[re] China on the Move-번역:강경원님



생각 보다 번역하는게 힘들었어요 ㅠ-ㅠ// (미흡한 저의 영어 실력..)
제가 번역한 거 읽으시다가 말이 매끄럽지 않더라도.. 양해의 말씀을 구합니다.. ^^''
처음이라서 경험이 없다보니;;;; 다음번 번역은 이번에 한 거 보다 더 열심히 양과 질을 높여서
번역 하겠습니다 ^^
(한글 2004 로 파일 저장 했습니다 ^^)
> It is said that China's annual mass migration is the biggest diaspora of all time. However it is not limited to migrating within China. Since the door opened, many people have officially and unofficially gone through it heading for many parts of the world.
>  Privatisation has made several million SOE workers redundant. Officially the figure is small, but unofficially, China experts say it is more than 30 million.
>  Regarding occupational safety and health, though relatively lucrative for workers (many migrants), mining is far more dangerous in China than anywhere else in the world, with explosions, floods, and cave-ins causing regular deaths- officially around 5,000 annually, but possibly been overtaken by manufacturing as the biggest contributor to pneumoconiosis in Guangdong province. In the past mining and metallurgy posed the highest OSH risks, but as FDI has flooded into China, especially since liberalisation, light industries, in particular processing semi-precious stones, contributes most to lung diseases. Although pneumo-preventable, and China introduce a law on preventing occupational disease in 2002, it is not effectively enforced. This results in more than half the work places surveyed recently by Guangdong's Hospital for Treatment and Prevention of Occupational Diseases exceeding levels of dust that it is safe to work in.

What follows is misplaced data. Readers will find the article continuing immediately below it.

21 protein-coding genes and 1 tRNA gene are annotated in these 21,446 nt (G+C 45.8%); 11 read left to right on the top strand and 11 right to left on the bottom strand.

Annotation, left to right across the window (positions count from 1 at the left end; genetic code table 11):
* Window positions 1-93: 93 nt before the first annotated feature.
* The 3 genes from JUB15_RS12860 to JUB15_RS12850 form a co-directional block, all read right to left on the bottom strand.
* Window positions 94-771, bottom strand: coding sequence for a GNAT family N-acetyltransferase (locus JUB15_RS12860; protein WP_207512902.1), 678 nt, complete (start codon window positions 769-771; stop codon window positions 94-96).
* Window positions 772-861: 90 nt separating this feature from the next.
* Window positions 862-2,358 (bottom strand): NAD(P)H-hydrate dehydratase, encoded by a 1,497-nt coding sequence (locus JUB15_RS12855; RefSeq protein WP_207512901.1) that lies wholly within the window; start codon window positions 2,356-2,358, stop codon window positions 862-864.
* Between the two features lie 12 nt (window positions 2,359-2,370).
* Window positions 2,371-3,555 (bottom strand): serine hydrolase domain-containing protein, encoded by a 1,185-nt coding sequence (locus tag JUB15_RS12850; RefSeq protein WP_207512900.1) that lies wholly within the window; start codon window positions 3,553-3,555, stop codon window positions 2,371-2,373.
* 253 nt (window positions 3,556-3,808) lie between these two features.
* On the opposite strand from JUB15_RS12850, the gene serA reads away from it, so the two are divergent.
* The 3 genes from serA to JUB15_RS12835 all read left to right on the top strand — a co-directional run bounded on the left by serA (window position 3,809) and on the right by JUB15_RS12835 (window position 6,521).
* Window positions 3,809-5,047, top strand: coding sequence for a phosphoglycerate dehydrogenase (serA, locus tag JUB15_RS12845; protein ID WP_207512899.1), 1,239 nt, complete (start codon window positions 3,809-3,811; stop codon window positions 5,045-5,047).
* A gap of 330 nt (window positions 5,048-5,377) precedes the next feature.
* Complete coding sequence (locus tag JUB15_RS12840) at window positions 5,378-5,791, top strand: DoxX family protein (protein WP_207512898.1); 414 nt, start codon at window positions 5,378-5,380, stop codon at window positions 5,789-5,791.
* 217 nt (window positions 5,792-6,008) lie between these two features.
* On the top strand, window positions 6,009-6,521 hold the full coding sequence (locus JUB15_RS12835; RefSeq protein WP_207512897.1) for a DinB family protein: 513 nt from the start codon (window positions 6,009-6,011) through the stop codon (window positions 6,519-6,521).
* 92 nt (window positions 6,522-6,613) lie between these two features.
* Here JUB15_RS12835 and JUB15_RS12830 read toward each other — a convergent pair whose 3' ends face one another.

>  The explosion of production in China is creating other problems. While trade and investment have been opened up, unemployment, crime, corruption, and environmental pollution have also blossomed in recent times, largely as a result of open door related activity e.g. unemployment combined with (the relatively new phenomenon) inflation encourage crime, and privatisation is a green light for many kinds of corruption. The vast amounts of energy needed to fuel the factories, combined with under-managed or non-managed waste from a range of toxic industrial chemicals is wreaking havoc on the environment.
>  China is changing, but whether the country can cope with the pollution, and whether the workers will ever be 'masters of their own destiny' as routinely spouted by the media are moot points It is strictly illegal to form trade unions independent of the CCP and there is no right to bargaining collectively with management.